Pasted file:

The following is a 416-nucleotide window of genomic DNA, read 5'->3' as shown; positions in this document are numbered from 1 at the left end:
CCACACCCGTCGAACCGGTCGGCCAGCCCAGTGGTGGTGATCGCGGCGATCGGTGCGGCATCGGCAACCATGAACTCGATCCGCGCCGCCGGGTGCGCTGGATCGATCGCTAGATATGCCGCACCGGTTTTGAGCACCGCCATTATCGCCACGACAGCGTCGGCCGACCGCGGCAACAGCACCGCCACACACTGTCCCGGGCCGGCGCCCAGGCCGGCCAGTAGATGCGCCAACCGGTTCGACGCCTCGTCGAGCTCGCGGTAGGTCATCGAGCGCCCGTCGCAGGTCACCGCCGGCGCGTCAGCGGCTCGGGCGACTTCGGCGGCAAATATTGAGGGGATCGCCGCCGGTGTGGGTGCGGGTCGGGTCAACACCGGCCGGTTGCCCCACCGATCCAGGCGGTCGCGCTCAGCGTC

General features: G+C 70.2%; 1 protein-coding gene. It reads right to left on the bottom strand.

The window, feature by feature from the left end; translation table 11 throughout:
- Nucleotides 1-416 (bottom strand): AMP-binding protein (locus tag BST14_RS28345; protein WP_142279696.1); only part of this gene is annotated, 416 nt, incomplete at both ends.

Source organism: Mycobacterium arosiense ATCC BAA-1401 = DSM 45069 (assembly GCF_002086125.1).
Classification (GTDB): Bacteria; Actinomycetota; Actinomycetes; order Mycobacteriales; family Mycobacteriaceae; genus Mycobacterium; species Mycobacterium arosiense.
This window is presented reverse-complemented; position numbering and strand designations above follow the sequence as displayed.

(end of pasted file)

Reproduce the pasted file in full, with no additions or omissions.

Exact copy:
The following is a 416-nucleotide window of genomic DNA, read 5'->3' as shown; positions in this document are numbered from 1 at the left end:
CCACACCCGTCGAACCGGTCGGCCAGCCCAGTGGTGGTGATCGCGGCGATCGGTGCGGCATCGGCAACCATGAACTCGATCCGCGCCGCCGGGTGCGCTGGATCGATCGCTAGATATGCCGCACCGGTTTTGAGCACCGCCATTATCGCCACGACAGCGTCGGCCGACCGCGGCAACAGCACCGCCACACACTGTCCCGGGCCGGCGCCCAGGCCGGCCAGTAGATGCGCCAACCGGTTCGACGCCTCGTCGAGCTCGCGGTAGGTCATCGAGCGCCCGTCGCAGGTCACCGCCGGCGCGTCAGCGGCTCGGGCGACTTCGGCGGCAAATATTGAGGGGATCGCCGCCGGTGTGGGTGCGGGTCGGGTCAACACCGGCCGGTTGCCCCACCGATCCAGGCGGTCGCGCTCAGCGTC

General features: G+C 70.2%; 1 protein-coding gene. It reads right to left on the bottom strand.

The window, feature by feature from the left end; translation table 11 throughout:
- Nucleotides 1-416 (bottom strand): AMP-binding protein (locus tag BST14_RS28345; protein WP_142279696.1); only part of this gene is annotated, 416 nt, incomplete at both ends.

Source organism: Mycobacterium arosiense ATCC BAA-1401 = DSM 45069 (assembly GCF_002086125.1).
Classification (GTDB): Bacteria; Actinomycetota; Actinomycetes; order Mycobacteriales; family Mycobacteriaceae; genus Mycobacterium; species Mycobacterium arosiense.
This window is presented reverse-complemented; position numbering and strand designations above follow the sequence as displayed.